Though no doubt Apple will sell millions of the things, it is undeniably an unfortunately named device intended more for casual users who may not already know the joys of using netbooks and real smartphones.
Notably it is missing many features self-respecting power-users would expect in a next generation device such as integrated USB host, card reader, web cam, standard sim card support, 720p resolution, and multitasking beyond playing music in the background. Apple’s OS 4 may fix the multitasking issue, but like many Apple products, version 1 will rely more on strong design aesthetic and marketing cache than pure technical prowess to move units.
In this sense, it is quite far away from the geek chic revolution that Stilgherrian’s breathlessly exclaims about. Rather, it is much closer to being a super-sized iPod Touch than anything else. There’s nothing wrong with that, but let’s not get carried away by Apple’s marketing genius.
Its strengths are the well-designed tablet form factor, the wide-angle, capacitive touch IPS screen, and its compatibility with the existing App Store. Beyond that, the real story is Apple’s continuation of its business strategy of becoming a content platform monopoly into the arena of publishing.
Jill Fraser writes: Great news about the iPad… but how about if they address the glitches in Snow Leopard – and look after their current customers – before launching something else!
I bought a new MacBook Pro two weeks ago and am nearly at screaming point.. After a zillion calls and countless hours talking to Apple techs who blamed my installation I’ve now been told that the issue is Snow Leopard.
As a journalist I need reliability and a smooth, easy operating system.. Believe me, this is not what I have on my MacBook Pro!
The fact that I am even bothering to write to you about this tells me how bloody frustrated I am.
Simon Wilkins writes: Re. “Rundle’s UK: hell of a day for Chilcot, for Haiti, for remembering the Holocaust” (yesterday, item 2). Guy Rundle’s article make some interesting points (others have already blogged the glaring errors). However, I think it is important, especially given Guy’s discussion of the Holocaust as “alibi”, that someone point out (as has been reported in the NY Times) that countries other than the US and the UK are capable of assisting Haitians (and are in the process of doing so) — chief amongst them, with their experience dealing with regular disasters, being the Israelis.
On a lighter note, I would like to suggest a title for Guy’s movie adaptation: perhaps either “The Blair which resolution project”, or “(UN) defiance“, but I am sure your other readers can do better.
Abbott and his high horse:
Justin Templer writes: Re. Luke Walladge (yesterday, comments) The coverage of Tony Abbott’s interview with Women’s Weekly is all so yawn-inducingly predictable. Now we have Sky News Contrarians correspondent and ALP apparatchik (disclosure issue?) Luke Walladge telling us that this was an official interview in Abbott’s official capacity.
It was Women’s Weekly, not Hansard, for God’s sake Luke — not exactly the official organ one would choose for major policy announcements. All Abbott said was that he might suggest to a young woman that she not give away her virginity lightly — is this wrong? And why the outrage, should he not have opined on this subject or do you think young women should give away their virginity lightly?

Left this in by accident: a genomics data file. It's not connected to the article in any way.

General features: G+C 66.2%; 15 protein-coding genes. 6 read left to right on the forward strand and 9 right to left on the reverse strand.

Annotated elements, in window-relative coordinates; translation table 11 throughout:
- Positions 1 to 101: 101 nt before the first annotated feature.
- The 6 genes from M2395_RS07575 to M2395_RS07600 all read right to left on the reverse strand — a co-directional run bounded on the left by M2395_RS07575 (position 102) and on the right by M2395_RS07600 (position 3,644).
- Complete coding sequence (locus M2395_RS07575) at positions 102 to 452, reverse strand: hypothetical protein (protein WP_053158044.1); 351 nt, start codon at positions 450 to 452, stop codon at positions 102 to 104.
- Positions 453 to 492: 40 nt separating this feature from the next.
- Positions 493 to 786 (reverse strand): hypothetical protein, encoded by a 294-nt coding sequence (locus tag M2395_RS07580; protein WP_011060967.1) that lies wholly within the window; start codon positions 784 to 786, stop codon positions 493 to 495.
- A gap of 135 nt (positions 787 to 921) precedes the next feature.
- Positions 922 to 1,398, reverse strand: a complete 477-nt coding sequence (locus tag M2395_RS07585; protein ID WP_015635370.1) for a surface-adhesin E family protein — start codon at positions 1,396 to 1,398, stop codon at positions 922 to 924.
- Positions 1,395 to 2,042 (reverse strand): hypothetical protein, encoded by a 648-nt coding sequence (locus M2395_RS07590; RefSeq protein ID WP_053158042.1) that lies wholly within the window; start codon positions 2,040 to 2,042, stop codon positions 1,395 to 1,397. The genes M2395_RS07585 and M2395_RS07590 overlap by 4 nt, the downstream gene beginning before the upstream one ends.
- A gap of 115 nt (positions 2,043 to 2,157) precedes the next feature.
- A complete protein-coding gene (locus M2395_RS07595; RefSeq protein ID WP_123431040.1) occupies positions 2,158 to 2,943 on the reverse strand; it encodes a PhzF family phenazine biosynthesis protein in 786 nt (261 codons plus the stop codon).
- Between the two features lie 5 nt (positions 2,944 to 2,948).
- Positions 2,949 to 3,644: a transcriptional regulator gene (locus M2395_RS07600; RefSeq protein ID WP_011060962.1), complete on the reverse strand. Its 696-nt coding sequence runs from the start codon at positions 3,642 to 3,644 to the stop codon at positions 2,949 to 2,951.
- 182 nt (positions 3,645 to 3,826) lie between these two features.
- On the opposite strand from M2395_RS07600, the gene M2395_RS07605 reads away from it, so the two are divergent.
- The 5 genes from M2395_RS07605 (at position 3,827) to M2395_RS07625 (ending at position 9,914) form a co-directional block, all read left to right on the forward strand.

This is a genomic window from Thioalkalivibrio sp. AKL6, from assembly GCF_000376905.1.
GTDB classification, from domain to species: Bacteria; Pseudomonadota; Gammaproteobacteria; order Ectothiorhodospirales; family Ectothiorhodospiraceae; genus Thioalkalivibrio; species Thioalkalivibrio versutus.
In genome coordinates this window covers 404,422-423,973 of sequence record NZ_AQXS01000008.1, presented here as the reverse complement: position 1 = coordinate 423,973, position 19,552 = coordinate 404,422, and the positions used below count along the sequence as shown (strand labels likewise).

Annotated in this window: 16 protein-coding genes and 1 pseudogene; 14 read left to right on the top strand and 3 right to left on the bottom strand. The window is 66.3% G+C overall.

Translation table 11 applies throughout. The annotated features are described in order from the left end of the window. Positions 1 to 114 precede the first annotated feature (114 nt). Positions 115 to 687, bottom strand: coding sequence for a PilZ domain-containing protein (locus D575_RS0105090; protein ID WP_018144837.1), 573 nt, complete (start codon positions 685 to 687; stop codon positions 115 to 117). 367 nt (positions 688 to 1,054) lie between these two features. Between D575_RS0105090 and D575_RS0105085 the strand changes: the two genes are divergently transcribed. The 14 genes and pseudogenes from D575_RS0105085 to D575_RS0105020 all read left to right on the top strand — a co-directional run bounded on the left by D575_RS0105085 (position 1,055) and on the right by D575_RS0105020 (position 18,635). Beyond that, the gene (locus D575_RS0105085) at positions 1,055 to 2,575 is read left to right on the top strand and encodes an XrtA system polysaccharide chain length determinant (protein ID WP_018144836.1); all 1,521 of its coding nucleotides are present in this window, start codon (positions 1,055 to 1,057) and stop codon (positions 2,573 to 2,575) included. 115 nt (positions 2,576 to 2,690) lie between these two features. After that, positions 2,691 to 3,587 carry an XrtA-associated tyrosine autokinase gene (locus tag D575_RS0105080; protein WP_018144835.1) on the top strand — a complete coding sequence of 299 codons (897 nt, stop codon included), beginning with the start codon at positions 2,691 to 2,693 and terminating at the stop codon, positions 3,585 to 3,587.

You choose to share with us that you are neither married nor a virgin — good on you, but is this meant to help us to usefully conclude on your sexual mores? And please give us a break — can we bear a politician’s personal views without feeling that we will have a Sturm und Drang imposition of these views across the nation.
As example, Luke, many of us would prefer not to have the views of Sky News (or the ALP) on in the house but that doesn’t mean we’d legislate you out of a job. Be grateful that Tony Abbott is actually a human being rather than a spinmeister in the unchanging cardboard cutout Rudd (I’m Kevin ’07, please continue to elect me) mould.
Max Laughton writes: Re: John Goldbaum (yesterday, comments). The inference that it is now OK to ask Tony Abbott’s daughters about their virginity because they have posed for a photo is absurd. Helping out their dad is a far cry from having their sexual habits outwardly discussed in the media.
David Lodge writes: Re. “VRudd speaks: Why I dressed as the KKK for ‘Invasion Day‘” (yesterday, item 12). Why on earth does Crikey feel the need to allow left wing extremists such as Van Thanh Rudd such prime space to explain ridiculous protests?
More importantly, why can’t Crikey demand that such mindless protestors actually cogently argue such extremist views as accusations of racism against Tamil asylum seekers and genocide against Aboriginals? Even better, perhaps you could ask Van how he manages to do such protesting under our obviously harsh capitalist system that is so obviously oppressive.
Giving yet more coverage to these quite obviously mentally disturbed young people who have no values or ideals apart from high levels of self loathing is ultimately counter-productive. Why not give space to actual organisations fighting racism or even organisations fighting for the rights of asylum seekers (the latter of whom I vehemently disagree with on immigration policy, for the record).
Still, at least I can chuckle to myself that the vast majority of public opinion rightly sees such people as lunatics without a point.
Pining for Kevin11:
Chris Hallett writes: “Tips and Rumours” (yesterday, item 5). Forget Kevin 07. How about using “Kevin again in twenty-ten”?
Getting your Southerns crossed:
Marion Diamond, Associate Professor at the School of History, Philosophy, Religion and Classics at The University of Queensland, writes: Re. Pru Sheaves (yesterday, comments) Sorry to be pernickety, but if you look properly at the Lambing Flats flag (included in the link given by Pru Sheaves in her letter about Racism and the Southern Cross) it is NOT, or not only, based on the Eureka flag, but on the Confederate flag. The Lambing Flats riots occurred in 1861, just as the Civil War was starting. I’m not at all claiming that the gold fields miners weren’t racist – they largely were – but it would be a pity to unnecessarily malign the Eureka flag. Here’s a better version of the Lambing Flats flag: